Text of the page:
Canadian Journal of Communication Policy Portal Vol 44 (2019) PP-1  ©2019 Canadian Journal of Communication Corporation

Editorial: “Let’s Talk TV” and the Future of Television Policy in Canada

Jeremy Shtern, School of Creative Industries, Ryerson University

The Canadian Radio-television and Telecommunications Commission (CRTC) launched Let’s Talk TV: A Conversation with Canadians (LTTV) in October 2013. In some respects, it was but the latest round in a long history of government study and public consultation on Canada’s broadcasting system. In other respects, the heavily social mediatized consultation process, the focus on commercial imperatives and export markets, as well as the charismatic ubiquity of Jean-Pierre Blais—the would-be-iconoclast who was the chairperson of the CRTC at the time—hinted that the LTTV would at least attempt to do broadcasting politics differently. Did it? What, ultimately, were its impacts on and its significance to the study of broadcasting in Canada? In the first outing of the Policy Portal of the Canadian Journal of Communication, two articles reflect on these and other questions.

In “The LTTV Consultations: Mapping Old and New Interests in Television Today,” Mary Elizabeth Luka and Catherine Middleton assess the LTTV consultation process and the implementation of its results in the years that followed. In “Jean-Pierre Blais’ Magic Items: Over-the-Air Digital Television Delivery as Canadian Regulatory Revelation,” Steven James May and Catherine Middleton explore the place of old media in the discourses that surrounded LTTV, focusing in particular on the substance and tone of the process’ returnto over-the-air broadcasting as a solution. Taken together, these two articles provide a snapshot of the issues, actors, and discourses that were prominent throughout the LTTV process. They map some of the enduring politics and key concepts of studying broadcasting onto a policy moment that seemed, at the time, to be defined entirely by newness. Was the LTTV an aberration, or a watershed moment in the history of Canada’s broadcasting system? These articles offer context around that time and place and preserve the moment for posterity.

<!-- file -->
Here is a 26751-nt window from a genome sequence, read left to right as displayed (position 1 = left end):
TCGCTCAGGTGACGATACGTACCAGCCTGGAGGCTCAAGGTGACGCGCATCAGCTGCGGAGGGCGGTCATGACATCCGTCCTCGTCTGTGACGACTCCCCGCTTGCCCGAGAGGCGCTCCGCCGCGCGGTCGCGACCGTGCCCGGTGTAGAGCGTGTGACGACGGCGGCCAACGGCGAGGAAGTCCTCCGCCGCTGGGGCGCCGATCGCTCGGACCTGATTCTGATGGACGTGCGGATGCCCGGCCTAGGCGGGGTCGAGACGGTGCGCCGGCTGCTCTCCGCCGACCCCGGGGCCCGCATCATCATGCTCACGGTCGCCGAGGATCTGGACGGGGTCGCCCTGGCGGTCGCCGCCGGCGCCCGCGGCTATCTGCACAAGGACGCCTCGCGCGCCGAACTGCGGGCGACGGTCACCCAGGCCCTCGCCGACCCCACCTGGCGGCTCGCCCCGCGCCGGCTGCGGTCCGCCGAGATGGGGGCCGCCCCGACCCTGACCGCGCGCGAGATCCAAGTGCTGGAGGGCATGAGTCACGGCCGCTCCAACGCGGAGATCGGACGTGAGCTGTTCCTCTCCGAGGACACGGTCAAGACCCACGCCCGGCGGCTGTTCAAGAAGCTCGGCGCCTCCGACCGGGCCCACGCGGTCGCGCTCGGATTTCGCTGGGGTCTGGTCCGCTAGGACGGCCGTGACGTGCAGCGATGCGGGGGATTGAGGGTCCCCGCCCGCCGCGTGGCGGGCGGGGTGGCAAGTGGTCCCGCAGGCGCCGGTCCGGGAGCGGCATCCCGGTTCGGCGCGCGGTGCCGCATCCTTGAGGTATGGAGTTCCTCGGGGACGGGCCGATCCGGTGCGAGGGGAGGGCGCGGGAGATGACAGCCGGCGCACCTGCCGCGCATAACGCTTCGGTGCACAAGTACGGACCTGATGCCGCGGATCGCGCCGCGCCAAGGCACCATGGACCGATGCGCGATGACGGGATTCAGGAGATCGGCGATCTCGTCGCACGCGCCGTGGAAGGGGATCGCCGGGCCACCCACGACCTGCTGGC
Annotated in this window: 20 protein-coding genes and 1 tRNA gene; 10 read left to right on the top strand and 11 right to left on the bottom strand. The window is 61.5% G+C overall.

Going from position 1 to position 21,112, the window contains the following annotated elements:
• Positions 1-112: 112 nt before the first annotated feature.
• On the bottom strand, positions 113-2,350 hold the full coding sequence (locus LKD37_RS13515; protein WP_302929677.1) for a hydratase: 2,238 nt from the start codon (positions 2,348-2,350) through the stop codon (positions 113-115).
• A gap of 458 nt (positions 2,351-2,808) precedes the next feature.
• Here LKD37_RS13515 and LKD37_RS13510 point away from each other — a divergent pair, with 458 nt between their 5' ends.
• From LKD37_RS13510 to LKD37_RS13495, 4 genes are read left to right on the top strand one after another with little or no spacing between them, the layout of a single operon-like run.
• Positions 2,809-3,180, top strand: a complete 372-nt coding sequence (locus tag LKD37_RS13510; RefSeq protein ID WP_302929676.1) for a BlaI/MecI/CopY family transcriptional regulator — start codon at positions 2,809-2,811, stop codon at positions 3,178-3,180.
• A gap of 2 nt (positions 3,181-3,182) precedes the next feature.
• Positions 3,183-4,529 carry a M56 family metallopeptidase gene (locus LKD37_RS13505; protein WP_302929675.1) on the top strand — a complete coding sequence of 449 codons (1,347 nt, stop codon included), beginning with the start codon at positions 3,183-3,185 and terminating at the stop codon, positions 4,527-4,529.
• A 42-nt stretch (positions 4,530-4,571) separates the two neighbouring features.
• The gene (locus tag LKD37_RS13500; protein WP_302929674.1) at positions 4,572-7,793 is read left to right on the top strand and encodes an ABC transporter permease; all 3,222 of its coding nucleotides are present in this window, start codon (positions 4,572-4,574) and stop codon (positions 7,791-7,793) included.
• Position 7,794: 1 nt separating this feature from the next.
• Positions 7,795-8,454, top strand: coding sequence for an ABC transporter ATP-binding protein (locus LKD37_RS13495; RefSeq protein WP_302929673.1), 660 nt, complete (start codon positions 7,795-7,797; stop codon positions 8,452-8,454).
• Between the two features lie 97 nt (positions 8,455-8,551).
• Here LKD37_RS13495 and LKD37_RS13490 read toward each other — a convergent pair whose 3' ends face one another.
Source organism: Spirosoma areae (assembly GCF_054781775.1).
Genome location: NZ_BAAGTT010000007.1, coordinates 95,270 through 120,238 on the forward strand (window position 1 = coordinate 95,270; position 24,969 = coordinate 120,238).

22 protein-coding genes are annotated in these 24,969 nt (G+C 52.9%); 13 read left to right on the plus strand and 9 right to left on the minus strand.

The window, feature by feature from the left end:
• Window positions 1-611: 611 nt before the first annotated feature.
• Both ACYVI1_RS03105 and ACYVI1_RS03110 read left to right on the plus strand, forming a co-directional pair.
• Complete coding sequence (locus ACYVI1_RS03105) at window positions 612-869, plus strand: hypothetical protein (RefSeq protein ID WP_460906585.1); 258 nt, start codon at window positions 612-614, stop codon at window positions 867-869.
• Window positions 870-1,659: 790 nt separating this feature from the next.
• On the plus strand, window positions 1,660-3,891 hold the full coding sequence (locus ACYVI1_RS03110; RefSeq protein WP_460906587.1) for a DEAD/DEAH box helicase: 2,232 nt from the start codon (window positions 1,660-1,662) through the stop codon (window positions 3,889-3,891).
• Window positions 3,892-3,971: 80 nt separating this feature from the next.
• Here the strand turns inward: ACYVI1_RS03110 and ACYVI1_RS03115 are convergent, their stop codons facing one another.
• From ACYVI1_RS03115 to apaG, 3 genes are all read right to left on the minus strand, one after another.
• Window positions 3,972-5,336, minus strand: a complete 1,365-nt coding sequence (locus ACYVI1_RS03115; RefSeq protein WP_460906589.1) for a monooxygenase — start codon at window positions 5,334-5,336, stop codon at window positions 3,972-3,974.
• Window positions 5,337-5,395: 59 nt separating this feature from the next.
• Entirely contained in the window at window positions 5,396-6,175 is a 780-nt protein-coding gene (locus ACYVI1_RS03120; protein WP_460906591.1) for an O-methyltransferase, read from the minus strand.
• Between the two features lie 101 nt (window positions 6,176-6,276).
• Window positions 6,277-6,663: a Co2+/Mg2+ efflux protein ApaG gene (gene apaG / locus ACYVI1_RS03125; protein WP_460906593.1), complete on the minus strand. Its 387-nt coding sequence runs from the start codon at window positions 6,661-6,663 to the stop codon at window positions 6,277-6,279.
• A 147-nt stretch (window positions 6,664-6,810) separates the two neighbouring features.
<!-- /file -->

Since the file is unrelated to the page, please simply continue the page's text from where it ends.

A special thanks to the authors and reviewers of these articles.